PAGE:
International capital movements, domestic
capital markets, and American economic
Of the four frontier countries, the United States depended least on foreign capital. Although as late as the mid-1890s the annual net change in claims on foreigners was typically negative — on balance, foreigners were lending to the United States or acquiring American assets — the story had begun to change; the country was gradually becoming a creditor nation (Table 3:1–1). From 1897 until 1905 the United States, on net, exported capital in every year, and capital exports over the nine years totaled more than $1.5 billion. Over the years 1906 through 1913, however, the country briefly returned to its heretofore traditional role of capital importer. By the standard of these measures, the United States was a very modest net importer of capital in 1906, 1907, and 1909–1913, the inflows in all of these years but one amounting to less than 2 percent of domestic capital formation. Furthermore, even in the years before the mid-1890s, when Americans were frequently experiencing numerically large net capital imports, total foreign holdings of American assets and debts were probably never as large as 10 percent of the American domestic capital stock (Table 3:1–2). Compared with the cases of Australia, Argentina, and Canada, American development was largely a result of internal finance.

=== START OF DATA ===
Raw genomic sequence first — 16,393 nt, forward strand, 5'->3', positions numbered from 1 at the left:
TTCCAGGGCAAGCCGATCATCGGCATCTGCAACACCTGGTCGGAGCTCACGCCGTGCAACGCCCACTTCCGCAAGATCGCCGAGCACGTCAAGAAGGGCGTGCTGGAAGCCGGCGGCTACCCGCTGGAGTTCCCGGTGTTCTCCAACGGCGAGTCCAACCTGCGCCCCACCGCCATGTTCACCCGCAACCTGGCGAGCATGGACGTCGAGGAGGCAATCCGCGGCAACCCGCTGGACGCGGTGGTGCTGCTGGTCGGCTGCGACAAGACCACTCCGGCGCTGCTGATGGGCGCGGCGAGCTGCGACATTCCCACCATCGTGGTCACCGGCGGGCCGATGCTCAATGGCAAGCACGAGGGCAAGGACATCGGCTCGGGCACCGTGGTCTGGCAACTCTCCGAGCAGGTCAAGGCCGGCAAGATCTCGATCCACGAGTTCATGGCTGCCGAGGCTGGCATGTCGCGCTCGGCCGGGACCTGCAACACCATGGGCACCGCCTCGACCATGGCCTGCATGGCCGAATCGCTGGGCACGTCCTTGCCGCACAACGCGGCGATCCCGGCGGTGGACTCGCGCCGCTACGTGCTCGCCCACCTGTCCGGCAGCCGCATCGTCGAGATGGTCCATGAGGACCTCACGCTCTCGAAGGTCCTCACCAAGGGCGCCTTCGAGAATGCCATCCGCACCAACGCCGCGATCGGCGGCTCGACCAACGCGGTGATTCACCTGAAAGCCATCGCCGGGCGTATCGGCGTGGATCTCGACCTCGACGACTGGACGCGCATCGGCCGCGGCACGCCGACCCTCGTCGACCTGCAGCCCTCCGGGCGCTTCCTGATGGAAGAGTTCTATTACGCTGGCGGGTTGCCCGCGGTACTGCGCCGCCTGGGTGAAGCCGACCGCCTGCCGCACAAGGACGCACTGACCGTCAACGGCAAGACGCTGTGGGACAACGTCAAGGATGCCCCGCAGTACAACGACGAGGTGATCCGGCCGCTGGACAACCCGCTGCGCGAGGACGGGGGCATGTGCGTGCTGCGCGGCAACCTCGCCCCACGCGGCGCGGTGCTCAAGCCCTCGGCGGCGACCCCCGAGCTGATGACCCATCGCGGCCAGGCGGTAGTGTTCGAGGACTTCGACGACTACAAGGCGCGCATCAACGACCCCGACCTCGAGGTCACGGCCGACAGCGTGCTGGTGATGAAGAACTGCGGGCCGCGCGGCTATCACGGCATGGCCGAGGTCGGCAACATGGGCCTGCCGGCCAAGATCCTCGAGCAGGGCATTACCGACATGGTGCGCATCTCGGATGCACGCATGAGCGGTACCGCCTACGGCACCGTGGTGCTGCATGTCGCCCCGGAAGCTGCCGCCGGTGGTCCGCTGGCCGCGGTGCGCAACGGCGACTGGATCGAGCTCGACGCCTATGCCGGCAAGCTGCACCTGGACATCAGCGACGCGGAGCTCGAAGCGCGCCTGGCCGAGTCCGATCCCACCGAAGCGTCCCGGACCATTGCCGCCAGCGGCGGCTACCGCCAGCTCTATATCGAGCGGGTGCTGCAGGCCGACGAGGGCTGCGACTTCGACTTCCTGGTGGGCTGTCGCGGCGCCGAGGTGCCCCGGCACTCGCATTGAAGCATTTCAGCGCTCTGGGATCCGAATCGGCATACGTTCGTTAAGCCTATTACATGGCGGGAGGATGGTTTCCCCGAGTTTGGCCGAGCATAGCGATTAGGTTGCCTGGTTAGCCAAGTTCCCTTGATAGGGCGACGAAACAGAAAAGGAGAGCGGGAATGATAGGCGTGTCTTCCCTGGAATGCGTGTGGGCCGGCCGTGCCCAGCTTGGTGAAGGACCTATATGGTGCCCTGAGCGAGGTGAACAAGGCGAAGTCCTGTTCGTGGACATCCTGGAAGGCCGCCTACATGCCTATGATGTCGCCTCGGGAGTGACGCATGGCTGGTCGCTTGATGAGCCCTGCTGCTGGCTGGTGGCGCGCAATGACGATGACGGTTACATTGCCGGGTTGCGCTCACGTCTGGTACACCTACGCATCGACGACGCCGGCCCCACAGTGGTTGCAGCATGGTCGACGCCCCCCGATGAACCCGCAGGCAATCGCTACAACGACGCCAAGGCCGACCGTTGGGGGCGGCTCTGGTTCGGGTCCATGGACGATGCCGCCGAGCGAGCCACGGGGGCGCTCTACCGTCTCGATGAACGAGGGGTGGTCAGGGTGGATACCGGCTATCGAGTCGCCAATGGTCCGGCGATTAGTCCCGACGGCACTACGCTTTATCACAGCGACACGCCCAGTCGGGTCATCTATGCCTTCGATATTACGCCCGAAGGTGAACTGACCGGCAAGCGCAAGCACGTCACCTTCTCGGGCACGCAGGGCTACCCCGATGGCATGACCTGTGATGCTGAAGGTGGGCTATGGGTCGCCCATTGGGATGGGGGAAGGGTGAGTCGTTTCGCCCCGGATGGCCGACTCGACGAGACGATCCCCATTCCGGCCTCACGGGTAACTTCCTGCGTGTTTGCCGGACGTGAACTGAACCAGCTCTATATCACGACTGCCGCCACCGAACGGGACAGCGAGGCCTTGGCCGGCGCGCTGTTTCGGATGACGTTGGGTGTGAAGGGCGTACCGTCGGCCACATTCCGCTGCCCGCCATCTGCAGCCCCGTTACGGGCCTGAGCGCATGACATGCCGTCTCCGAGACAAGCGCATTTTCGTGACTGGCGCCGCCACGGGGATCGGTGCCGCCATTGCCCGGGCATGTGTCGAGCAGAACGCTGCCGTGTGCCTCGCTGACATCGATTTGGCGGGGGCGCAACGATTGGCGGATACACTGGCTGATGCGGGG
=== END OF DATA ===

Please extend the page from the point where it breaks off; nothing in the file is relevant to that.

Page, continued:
Nonetheless, it would be a major mistake to treat the American experience as though it had little relationship to the international capital flows of the nineteenth and early twentieth centuries. There are several reasons for such skepticism. First, the American economy was very large — roughly six times as large as the economies of the other three taken together — and it grew rapidly. Consequently, even though foreign capital represented a small fraction of total U.S. domestic investment, the United States was the object of a very large fraction of total international investment. The American economy, then, was important to foreign investors, particularly to the British.